Simon Baron Cohen is a specialist in Autism, and he referred to Autism a bit in the book and I'd be really interested to read more of his work in this field. His book was quite thought provoking. In my personal interpretation of the book, it seems Mr. Cohen believes evil is not a spiritual matter at all, but rather a chemical/medical one. "Evil" doesn't really exist, it's just that some people have lower levels of empathy.
He also seems to advocate for criminals who commit crimes due to their mental illnesses to have less severe punishments, since they can't help being sociopaths/psychopaths, or as Mr. Cohen would say, low on empathy.
The characters are really well developed, and halfway through the book I found myself on the edge of my seat, concerned about what would happen to them! I immediately bought the next book in the Will Trent series as soon as I finished this one!
I was excited to listen to this after all the reviews about how scary it was. It wasn't scary at all to me. From this book it seems like demons are more like mischievous scamps than anything terrifying. If you think "demons" turning on the radio real loud and moving the limbs of a rag-doll to a different position when everyone leaves the house is scary, well then this book is for you!
Most of them! I have a long commute so I listen to a lot of audible books. This reader stands out in the best way. So many books I've purchase have been spoiled by a less-than-stellar performance in the reading, but next to a read-by-the author book, this one is one of the best! It can't be easy for a man to perform women's characters, and the voice of Kitsey was a bit funny, but overall one of the best audible performances I've heard.
This book is loooong, but it held my interest throughout. Many times I found myself not wanting to get out of the car yet so I could hear what happened next! But that made my commutes something to look forward to, which I am grateful for. A classically wonderful book and fantastic narration.
Anyone who didn't try to use ridiculous accents. The character who is supposed to be Scottish got a Liverpool accent. The guy from the Lower East side of Manhattan (of Puerto Rican heritage) got a strange mix of Eastern European and Latin accents. It was painful to listen to.
I was interested in reading about Anonymous because it's a subject that we need to understand in the modern, internet dependent world. What I realized early on is that the majority of these "cyber hacks" (I won't glorify them by calling them "terrorists") are a bunch of anti-socials with physical defects that force them to spend the majority of their time in their rooms with their computers because they can't "make it" out in society. Anonymous and movements like theirs are literally culminated in online chat rooms. I was sort of hoping to find that they were a group of geniuses who had honorable goals, and used their technical knowledge to change the world. But alas, they are no more than ultra geeks with nothing better to do, and are looking for some kicks in between playing online video games.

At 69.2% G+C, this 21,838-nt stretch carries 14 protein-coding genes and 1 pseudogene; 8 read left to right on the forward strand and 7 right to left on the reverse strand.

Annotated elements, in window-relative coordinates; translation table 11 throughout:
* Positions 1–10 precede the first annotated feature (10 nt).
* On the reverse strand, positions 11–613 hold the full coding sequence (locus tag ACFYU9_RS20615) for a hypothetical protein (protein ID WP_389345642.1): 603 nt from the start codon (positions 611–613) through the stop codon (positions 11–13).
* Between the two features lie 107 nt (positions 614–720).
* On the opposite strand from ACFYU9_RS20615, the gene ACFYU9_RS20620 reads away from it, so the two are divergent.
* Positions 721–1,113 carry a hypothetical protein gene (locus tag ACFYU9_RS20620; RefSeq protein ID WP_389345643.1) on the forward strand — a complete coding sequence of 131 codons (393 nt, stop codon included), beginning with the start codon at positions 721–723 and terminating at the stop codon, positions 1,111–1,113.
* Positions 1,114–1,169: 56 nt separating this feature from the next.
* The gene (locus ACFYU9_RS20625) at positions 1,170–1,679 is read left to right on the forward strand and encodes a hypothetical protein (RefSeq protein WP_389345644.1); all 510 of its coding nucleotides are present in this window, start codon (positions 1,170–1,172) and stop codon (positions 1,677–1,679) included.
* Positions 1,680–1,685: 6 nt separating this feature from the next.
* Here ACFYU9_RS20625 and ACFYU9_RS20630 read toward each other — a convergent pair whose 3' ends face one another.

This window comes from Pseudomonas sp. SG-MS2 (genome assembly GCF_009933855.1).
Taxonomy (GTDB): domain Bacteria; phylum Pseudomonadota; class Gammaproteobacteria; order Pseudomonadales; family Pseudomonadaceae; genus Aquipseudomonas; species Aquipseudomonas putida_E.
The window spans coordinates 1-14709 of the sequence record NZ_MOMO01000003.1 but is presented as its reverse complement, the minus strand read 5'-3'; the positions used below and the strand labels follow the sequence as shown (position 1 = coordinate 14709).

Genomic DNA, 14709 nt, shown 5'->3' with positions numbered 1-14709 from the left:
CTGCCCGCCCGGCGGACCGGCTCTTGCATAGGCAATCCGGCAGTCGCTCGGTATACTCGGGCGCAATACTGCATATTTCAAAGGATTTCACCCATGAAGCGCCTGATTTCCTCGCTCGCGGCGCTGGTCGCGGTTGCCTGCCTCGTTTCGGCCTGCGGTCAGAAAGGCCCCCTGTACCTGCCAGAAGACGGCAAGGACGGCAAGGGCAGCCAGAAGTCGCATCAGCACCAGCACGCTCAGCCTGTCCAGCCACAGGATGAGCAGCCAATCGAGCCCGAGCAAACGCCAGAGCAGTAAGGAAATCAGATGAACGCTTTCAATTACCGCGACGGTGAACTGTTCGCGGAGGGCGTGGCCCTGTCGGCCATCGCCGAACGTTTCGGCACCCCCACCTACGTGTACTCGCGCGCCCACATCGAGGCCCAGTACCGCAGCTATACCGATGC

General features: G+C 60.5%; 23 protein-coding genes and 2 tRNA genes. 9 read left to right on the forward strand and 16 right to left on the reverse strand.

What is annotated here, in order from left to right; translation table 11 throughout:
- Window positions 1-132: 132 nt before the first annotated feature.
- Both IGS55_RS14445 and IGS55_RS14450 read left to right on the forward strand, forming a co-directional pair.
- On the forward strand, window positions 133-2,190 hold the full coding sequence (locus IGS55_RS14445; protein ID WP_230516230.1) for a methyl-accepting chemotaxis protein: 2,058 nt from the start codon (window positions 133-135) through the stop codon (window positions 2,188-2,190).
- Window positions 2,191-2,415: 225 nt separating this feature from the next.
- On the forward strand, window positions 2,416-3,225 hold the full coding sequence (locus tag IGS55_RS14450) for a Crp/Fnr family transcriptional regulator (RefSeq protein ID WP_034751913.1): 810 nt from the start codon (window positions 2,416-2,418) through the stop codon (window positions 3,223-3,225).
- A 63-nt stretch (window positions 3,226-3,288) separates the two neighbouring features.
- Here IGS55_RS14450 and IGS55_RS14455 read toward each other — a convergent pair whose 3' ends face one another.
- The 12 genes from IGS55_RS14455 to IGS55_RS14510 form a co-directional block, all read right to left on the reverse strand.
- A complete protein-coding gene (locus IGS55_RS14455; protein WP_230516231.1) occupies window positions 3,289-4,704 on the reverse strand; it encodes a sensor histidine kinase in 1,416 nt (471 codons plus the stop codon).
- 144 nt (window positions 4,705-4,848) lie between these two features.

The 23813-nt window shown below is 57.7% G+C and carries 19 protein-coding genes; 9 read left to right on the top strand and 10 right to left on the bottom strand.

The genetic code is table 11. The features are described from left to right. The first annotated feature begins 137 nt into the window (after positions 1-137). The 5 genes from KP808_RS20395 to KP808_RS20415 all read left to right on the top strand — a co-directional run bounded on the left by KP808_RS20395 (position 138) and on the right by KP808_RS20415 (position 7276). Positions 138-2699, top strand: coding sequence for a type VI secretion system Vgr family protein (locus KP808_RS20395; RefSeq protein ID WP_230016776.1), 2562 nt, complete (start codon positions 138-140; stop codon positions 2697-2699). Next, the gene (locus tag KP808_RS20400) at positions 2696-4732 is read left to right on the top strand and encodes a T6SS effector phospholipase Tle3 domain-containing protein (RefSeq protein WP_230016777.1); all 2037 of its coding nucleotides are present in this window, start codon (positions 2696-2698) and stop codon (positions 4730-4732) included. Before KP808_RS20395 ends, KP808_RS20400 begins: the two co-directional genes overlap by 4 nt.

This book details the work of the Secret Service and what they go through to keep the President, Vice-President, former Presidents, and their families safe. It also gives very juicy insight into the personal characters of those the SS are charged to protect. Which of the POTUS/FLOTUS or VP's were/are kind and considerate, people of good character? And which ones were/are insufferable, rude, selfish, vulgar, etc.? The answers WILL surprise you!
The story was good but hard to listen to. The narrator reads in sort of a rushed whisper.
I bought this book based on all the reviews. People said they couldn't stop laughing, etc. Maybe if you're a middle-aged, under appreciated mother and home-maker you'd think it was hilarious, but I quit listening to it halfway through because I just didn't think it was funny or even interesting.
No disrespect to the author, who has written a book which I'm sure can be helpful to a lot of women, but she has a very heavy regional accent (Brooklyn?) and the presentation…Well, think of a middle-schooler reading her book report. Also, there was piano music playing in the background. I think this audiobook could have been much better if a professional narrator/reader had been hired.
The author straightforwardly identifies many dating and relationship pitfalls that modern women encounter. But many of them I couldn't relate to, such as: dating men who have "baby mama drama" with the mothers of their illegitimate children, or guys who can't get a "regular" job at a company due to their criminal record! But if these problems apply to your particular dating pool, then this book would be helpful.
He spoke too fast. There was so much information, but it was presented too fast to process.
There wasn't much "evidence" given to support the title. There were a lot of anecdotal stories, but that's about it.
Who knew Oscars were campaigned for like the presidency? As much money, spin-doctoring, and rhetoric goes into an Oscar campaign as any run for office. I'll never look at the Academy Awards the same way again!
Report Inappropriate Content